"Europe and the Great Depression of the 1930s" - Study Notes

Essay by ccmustangs2001High School, 10th gradeA+, March 2004

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The Great Depression of the 1930s was a result of World War I. Germany had to pay off war debts to France and Britain, but in the meantime, they borrowed money from the U.S. There was a chain connecting everyone, and when Germany finally failed to pay France and Britain, the chain of money stopped. France and Britain could not pay the U.S. back, and the stock market crash ensued shortly afterwards. Its severity was due to the chain reactions and interlocking of the different countries. Germany was suffering major inflation, and simply could not pay or make up its debt to the other countries. If France and Britain were equally blamed for the war, it may not have happened, because Germany would not be supporting the countries economically.

The National Government took three decisive steps to attack the depression. First, to balance the budget, it raised taxes, cut insurance benefits to the unemployed and the unemployed and the elderly, and lowered government salaries.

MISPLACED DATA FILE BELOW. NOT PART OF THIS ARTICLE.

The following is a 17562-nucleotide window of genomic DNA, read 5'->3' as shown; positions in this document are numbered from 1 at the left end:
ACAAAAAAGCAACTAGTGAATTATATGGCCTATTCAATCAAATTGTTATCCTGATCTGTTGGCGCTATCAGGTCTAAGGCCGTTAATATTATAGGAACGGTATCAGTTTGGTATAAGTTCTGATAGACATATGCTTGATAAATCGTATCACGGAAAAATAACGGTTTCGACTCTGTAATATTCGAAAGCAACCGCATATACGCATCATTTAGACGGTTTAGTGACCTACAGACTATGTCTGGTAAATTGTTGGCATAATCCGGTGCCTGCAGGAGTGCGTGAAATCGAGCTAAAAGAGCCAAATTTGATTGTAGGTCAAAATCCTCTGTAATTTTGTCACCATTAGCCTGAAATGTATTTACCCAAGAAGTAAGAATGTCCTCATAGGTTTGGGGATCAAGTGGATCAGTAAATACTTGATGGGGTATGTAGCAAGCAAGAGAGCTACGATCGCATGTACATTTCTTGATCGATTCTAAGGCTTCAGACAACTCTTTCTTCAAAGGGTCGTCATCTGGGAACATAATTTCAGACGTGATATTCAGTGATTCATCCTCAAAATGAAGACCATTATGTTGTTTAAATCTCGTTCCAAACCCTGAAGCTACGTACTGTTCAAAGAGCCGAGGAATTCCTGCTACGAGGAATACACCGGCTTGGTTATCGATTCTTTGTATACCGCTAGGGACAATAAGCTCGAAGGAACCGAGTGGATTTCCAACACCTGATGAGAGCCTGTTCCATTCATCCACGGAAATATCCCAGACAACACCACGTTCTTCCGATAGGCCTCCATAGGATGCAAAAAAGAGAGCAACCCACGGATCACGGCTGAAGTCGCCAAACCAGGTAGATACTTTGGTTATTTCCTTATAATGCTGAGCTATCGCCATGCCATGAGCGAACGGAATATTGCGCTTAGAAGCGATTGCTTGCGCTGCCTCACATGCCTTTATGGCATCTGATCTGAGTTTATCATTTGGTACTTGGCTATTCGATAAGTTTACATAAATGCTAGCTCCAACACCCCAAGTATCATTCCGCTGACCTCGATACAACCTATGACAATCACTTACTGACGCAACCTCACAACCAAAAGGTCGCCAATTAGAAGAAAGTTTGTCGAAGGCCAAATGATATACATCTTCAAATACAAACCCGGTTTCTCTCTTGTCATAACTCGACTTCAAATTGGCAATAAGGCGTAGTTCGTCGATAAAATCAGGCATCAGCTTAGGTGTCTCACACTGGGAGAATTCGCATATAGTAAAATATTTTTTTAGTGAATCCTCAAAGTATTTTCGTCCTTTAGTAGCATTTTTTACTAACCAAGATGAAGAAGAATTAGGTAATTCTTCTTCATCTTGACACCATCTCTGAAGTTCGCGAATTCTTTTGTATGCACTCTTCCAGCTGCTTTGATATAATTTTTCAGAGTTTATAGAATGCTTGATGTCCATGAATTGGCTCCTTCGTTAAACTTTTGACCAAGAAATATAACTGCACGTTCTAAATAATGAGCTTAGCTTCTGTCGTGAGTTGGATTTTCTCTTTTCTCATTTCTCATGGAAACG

Its leaders argued that the fall in prices that had taken place meant that those reductions did not appreciably cut real income. Second, in September 1931, Britain went off the gold standard. The value of the British pound on the international money market fell by about 30 percent. This move somewhat stimulated exports. Third, in 1932 Parliament passed the Import Duties Bill, which placed a 10 percent ad valorem tariff on all imports except those from the empire. Gold and free trade, the hallmarks of almost a century of British commercial policy was abandoned. The Popular Front, on June 8, 1936, immediately raised wages from 7 and 15 percent, depending on the job involved. Employers were required to recognize unions and to bargain collectively with them. Workers were given annual, paid two-week vacations. The forty-hour week...